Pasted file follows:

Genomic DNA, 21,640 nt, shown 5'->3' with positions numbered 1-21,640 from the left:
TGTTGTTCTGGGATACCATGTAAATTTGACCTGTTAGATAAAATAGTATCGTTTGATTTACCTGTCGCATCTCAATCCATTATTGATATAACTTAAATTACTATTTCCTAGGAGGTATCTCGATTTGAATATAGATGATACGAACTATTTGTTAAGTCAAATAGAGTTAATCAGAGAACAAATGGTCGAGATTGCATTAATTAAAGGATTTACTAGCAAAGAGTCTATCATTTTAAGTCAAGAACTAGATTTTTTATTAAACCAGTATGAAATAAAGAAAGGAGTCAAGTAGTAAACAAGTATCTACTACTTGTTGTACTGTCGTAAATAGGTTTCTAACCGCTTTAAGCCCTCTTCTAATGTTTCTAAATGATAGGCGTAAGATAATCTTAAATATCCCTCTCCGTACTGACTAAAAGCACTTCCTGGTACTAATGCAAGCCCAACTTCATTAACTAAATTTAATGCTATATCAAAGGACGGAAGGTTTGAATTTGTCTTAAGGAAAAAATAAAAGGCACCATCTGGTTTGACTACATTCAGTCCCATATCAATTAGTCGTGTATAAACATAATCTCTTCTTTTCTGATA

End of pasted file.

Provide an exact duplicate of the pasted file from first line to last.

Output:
Genomic DNA, 21,640 nt, shown 5'->3' with positions numbered 1-21,640 from the left:
TGTTGTTCTGGGATACCATGTAAATTTGACCTGTTAGATAAAATAGTATCGTTTGATTTACCTGTCGCATCTCAATCCATTATTGATATAACTTAAATTACTATTTCCTAGGAGGTATCTCGATTTGAATATAGATGATACGAACTATTTGTTAAGTCAAATAGAGTTAATCAGAGAACAAATGGTCGAGATTGCATTAATTAAAGGATTTACTAGCAAAGAGTCTATCATTTTAAGTCAAGAACTAGATTTTTTATTAAACCAGTATGAAATAAAGAAAGGAGTCAAGTAGTAAACAAGTATCTACTACTTGTTGTACTGTCGTAAATAGGTTTCTAACCGCTTTAAGCCCTCTTCTAATGTTTCTAAATGATAGGCGTAAGATAATCTTAAATATCCCTCTCCGTACTGACTAAAAGCACTTCCTGGTACTAATGCAAGCCCAACTTCATTAACTAAATTTAATGCTATATCAAAGGACGGAAGGTTTGAATTTGTCTTAAGGAAAAAATAAAAGGCACCATCTGGTTTGACTACATTCAGTCCCATATCAATTAGTCGTGTATAAACATAATCTCTTCTTTTCTGATA